After months of outcry, a group was formed with former South Shore - St. Margaret's MP Gerald Keddy at the helm. Many of the foresters argue that their inability to move wood and fibre on the market was being caused by a glut of wood on the market from larger mills as well as possibly lower stumpage fees.

"We have not been able to find out how much WestFor receives as a fee from the government," said Keddy.

Meanwhile, WestFor maintains they are cutting less wood than what was cut during Bowater's time.

It wasn't just foresters, however, who were worried about the management of crown land. Environmentalists repeatedly decried cutting practices, particularly those near ecologically sensitive and protected areas. The Ecology Action Centre and the Healthy Forests Coalition even went so far as to hold a forest funeral in Halifax earlier this year.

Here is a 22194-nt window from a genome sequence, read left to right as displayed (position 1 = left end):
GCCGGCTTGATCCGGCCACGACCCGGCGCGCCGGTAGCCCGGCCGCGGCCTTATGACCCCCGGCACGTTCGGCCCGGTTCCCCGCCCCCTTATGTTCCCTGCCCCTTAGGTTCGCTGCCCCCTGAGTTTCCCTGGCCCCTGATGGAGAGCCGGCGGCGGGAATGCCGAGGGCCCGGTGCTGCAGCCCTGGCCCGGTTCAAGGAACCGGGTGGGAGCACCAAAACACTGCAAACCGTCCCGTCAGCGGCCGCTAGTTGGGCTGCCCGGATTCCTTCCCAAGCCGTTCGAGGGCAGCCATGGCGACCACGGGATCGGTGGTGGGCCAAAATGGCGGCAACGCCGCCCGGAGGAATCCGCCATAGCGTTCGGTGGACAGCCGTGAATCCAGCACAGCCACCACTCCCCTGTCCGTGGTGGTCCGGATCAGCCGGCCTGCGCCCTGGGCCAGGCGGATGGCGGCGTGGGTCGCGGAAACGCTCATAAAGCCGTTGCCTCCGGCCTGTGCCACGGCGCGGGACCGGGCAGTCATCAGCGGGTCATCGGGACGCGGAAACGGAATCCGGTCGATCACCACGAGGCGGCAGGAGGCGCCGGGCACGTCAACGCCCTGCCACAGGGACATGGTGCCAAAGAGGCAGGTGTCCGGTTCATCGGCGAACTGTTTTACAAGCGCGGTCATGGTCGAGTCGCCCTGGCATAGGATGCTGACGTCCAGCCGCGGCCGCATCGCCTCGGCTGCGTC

Communities also voiced their concerns to the province and the media including the County of Annapolis, whose council wrote to the premier asking that no cuts be made on crown land in their area until more research had been done into the issues highlighted by foresters.

Law professor Bill Lahey, who headed up an aquaculture strategy review, is now reviewing the province's forestry strategy and a report from Lahey is expected to be released in February.

Until that's released, WestFor is operating on an interim lease agreement on crown land. They are aiming to sign a 10 year Forest Utilization Licence Agreement. That's been put on hold until after the review is complete.